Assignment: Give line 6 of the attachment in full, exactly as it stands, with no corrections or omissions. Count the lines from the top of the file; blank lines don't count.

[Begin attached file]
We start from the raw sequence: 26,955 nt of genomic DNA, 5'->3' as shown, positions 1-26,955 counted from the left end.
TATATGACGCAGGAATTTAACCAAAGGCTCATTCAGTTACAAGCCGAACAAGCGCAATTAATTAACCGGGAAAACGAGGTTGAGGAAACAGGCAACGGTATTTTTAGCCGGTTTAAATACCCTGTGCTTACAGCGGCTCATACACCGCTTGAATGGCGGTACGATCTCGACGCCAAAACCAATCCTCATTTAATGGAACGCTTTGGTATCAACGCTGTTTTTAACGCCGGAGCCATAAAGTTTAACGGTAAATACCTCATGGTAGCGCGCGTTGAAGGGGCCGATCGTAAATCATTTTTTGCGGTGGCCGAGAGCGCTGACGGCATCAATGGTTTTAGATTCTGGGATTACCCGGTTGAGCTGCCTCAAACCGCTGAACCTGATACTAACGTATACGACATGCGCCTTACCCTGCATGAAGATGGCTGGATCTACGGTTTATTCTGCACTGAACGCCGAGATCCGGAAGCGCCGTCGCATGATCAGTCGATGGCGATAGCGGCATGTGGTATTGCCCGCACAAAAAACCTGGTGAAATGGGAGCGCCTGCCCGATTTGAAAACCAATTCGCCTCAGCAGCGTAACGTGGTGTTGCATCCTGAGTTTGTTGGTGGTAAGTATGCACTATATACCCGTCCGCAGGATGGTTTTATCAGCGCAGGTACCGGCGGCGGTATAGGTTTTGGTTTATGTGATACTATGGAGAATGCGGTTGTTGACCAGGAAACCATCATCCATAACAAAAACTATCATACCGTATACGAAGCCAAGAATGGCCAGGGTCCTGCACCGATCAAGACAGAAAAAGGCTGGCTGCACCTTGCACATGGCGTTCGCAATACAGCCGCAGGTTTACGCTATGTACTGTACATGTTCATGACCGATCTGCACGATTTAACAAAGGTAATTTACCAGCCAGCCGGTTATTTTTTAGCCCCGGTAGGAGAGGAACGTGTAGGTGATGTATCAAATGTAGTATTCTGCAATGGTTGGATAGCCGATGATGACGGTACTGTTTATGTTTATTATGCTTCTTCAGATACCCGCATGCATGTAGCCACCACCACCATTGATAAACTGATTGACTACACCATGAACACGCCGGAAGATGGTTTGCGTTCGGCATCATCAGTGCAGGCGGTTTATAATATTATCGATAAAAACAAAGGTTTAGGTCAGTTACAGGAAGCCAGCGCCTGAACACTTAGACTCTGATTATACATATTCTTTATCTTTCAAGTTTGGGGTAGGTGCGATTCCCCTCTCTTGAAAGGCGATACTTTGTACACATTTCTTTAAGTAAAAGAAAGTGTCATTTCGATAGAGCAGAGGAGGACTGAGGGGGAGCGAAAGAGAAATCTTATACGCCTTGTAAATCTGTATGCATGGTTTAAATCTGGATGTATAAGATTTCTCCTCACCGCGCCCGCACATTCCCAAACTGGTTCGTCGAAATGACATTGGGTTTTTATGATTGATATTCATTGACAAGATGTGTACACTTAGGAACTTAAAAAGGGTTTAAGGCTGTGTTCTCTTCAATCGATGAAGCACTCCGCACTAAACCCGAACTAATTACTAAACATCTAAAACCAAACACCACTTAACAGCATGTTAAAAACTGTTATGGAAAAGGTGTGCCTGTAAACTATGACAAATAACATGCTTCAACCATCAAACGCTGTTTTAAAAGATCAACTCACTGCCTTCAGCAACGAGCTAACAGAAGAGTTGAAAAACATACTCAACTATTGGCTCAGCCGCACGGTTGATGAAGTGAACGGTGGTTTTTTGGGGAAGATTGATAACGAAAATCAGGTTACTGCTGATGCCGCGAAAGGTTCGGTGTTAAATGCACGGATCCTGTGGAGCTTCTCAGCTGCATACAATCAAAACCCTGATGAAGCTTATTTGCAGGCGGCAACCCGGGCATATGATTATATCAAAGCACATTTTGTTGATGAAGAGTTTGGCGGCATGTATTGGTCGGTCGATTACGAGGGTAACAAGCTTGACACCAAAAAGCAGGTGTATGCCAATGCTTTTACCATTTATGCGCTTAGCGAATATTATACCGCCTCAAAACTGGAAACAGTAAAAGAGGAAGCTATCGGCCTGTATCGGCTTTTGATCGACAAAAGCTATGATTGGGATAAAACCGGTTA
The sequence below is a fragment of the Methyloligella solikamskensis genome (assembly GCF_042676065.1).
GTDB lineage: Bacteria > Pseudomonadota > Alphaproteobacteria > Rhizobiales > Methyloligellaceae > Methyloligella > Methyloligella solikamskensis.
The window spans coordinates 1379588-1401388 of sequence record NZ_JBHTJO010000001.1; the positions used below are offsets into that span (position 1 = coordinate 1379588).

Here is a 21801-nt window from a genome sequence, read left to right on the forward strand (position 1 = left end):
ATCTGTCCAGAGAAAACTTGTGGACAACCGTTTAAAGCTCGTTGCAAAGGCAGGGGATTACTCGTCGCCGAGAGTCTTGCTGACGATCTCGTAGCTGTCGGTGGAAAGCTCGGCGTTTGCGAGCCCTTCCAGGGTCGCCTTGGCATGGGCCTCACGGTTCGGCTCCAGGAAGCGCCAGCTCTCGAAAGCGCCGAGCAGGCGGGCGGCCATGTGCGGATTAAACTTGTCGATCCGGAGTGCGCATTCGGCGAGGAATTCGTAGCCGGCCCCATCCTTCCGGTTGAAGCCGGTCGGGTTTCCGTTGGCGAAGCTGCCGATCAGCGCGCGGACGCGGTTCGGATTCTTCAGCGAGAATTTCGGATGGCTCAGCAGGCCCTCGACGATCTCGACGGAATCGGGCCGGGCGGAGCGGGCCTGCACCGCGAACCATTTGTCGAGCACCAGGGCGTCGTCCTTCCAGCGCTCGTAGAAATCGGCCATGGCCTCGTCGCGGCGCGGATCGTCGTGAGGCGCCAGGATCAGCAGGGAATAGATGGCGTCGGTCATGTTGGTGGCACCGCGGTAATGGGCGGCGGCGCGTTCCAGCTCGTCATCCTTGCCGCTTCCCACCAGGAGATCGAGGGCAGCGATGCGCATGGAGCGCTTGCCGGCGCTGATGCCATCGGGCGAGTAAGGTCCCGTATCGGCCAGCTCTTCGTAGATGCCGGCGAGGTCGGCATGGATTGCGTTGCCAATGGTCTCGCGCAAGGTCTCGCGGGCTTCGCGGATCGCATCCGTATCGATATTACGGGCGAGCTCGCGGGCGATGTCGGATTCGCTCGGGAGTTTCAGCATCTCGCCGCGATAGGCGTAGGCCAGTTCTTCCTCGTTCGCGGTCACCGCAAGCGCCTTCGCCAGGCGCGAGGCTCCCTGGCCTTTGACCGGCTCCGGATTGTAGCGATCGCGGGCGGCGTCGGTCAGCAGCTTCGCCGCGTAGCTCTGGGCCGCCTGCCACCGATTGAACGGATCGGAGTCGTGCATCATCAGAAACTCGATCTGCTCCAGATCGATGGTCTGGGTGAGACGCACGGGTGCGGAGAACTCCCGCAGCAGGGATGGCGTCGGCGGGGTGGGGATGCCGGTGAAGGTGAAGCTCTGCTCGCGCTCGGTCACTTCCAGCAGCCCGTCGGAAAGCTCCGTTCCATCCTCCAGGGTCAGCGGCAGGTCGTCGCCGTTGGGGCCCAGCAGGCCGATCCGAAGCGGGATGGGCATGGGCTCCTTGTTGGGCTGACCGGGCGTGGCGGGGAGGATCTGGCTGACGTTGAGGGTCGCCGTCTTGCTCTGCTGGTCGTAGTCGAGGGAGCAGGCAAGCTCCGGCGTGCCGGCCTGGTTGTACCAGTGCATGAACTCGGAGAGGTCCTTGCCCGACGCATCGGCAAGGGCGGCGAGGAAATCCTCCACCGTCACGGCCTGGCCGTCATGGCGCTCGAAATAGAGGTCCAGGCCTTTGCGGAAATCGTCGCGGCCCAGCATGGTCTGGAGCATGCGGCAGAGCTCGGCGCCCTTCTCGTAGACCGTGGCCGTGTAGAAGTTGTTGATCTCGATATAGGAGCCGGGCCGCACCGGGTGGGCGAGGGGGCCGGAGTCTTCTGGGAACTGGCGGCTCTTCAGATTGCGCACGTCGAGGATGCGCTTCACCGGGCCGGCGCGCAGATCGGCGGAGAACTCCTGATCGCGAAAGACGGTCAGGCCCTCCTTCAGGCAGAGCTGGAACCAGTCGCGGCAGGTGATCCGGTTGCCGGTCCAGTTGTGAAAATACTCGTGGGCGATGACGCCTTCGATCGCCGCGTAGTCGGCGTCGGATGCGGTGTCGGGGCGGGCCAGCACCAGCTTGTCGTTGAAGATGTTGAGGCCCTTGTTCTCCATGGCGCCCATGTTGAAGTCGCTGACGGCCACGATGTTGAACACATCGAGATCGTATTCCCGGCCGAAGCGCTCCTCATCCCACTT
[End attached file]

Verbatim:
Here is a 21801-nt window from a genome sequence, read left to right on the forward strand (position 1 = left end):